Weaknesses: According to (4), DSEG introduces 5 parameters (or 3 in the case of Thm 4) to tune the variable stepsize scaling. In either case, the paper solves the tuning parameter selection problem by involving more parameters. The paper did not provide a careful discussion of the tuning parameter selection issue. This may impede the potential users to apply DSEG. Besides, maybe due to the limitation of the space, the numerical experiments are not comprehensive to support the arguments developed in the paper.

Correctness: The proposed method is not complicated and the intuition seems reasonable. The condition ``locally near some isolated solution" in Theorem 2 was not very clearly defined. Assumption 2(a) requires the gradient estimator to be (conditionally) unbiased which may not be practical in many applications. The numerical experiments in the main document are brief with many replication details missing.

Clarity: The presentation of the paper is smooth though there are some grammar errors.

Relation to Prior Work: The paper has made good connection between the proposed method and prior work in the field. The motivation and advantage of variable stepsize scaling is clearly explained.

Reproducibility: No

Additional Feedback: ######## EDIT after author's response ############# I have carefully read the rebuttal letter. Though I am not fully satisfied with the authors' responses, I would like to raise my score to 6. ######## Original response ############# Please see my comments above.

Review 4

Summary and Contributions: The paper seeks to understand why extra-gradient (EG) algorithms, which often work well in finding local minima, commonly fail when dealing with saddle-point problems. Where EG algorithms do work, the equivalent stochastic EG algorithm may fail. This is import for a number of reasons, not least due to the widespread use of GANs. To this end, the paper first proves a result demonstrating that stochastic EG does not converge even on bilinear problems. The paper then looks instead at a double step-size extra-gradient algorithm (DSEG) and proves that it can converge on said bilinear problems, provided the two step-sizes are not equal (cf. the EG algorithm). This serves as the motivation for a more general analysis of the global and local convergence of DSEG. The paper concludes that a more aggressive exploration step and a less aggressive exploration step in DSEG helps prevent the problems found in EG algorithms. In particular, the paper makes the following substantial contributions: 1) Proves convergence of DSEG under reasonable and relatively mild assumptions (corresponding to a substantial range of problems). 2) Finds DSEG convergence rates for both constant and decreasing step-sizes. In particular, it determines how quickly step-sizes can be decreased to still allow convergence and what the decrease rate leading to fastest convergence is. 3) Obtains sharper convergence rates under the assumption that the vector field associated to the optimization problem is affine. Finally, the paper includes experimental validation of the theoretical results and a discussion of how the optimistic gradient method may benefit from similar step-size modifications.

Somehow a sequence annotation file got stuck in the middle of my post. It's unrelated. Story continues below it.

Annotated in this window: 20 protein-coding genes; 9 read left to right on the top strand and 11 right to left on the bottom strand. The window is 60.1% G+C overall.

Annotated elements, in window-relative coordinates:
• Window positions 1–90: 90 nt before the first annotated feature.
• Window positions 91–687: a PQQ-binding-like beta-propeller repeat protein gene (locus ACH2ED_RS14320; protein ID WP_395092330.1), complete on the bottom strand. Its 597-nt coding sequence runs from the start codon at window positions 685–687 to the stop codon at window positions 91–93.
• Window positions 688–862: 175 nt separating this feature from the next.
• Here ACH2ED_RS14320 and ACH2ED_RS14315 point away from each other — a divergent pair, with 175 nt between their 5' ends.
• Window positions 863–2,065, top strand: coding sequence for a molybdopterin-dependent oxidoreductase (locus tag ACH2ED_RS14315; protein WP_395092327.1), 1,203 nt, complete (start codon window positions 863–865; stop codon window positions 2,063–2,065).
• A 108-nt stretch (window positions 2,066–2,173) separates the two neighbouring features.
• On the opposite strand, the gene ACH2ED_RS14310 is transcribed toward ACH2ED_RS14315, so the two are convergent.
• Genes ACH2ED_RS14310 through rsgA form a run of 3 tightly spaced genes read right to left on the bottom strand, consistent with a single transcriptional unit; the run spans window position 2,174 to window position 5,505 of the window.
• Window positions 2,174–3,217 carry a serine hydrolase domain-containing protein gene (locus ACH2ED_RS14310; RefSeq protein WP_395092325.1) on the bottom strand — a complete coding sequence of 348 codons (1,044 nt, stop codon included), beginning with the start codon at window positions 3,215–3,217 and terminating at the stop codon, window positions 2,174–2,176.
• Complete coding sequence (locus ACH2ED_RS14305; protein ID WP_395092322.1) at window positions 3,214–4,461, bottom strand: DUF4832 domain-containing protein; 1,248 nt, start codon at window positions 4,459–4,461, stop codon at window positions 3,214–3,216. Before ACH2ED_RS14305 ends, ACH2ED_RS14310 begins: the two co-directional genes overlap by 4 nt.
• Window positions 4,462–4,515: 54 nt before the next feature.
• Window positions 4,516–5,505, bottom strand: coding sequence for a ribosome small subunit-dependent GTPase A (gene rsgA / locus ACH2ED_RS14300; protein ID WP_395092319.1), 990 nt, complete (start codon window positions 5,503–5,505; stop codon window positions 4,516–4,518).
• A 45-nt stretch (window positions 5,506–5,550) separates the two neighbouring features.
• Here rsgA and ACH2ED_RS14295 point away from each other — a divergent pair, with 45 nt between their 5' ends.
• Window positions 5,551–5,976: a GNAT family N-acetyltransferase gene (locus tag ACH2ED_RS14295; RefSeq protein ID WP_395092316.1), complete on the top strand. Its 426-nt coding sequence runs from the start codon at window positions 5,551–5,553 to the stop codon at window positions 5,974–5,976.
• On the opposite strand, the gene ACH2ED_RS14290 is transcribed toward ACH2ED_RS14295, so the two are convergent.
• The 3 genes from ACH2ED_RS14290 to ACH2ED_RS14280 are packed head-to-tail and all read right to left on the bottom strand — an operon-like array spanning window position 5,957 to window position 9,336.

Strengths: The paper is easy to read, well-motivated, explains its relation to earlier work, provides a thorough theoretical analysis, and contains appropriate experiments. All in all, a clear accept.

Weaknesses: This was a strong paper with no major problems.

Correctness: The motivation and theoretical analysis were logical and sound.

Clarity: The paper was well-written and easy to follow throughout. There were no obvious typos, notational errors, or formatting problems.

Relation to Prior Work: Papers published on similar topics were mentioned, and the differences between those and this paper were made clear.

Reproducibility: Yes

Additional Feedback: ### Post-author feedback edit ### I've read the response from the authors and the points raised by the other reviewers. I am keeping my original rating.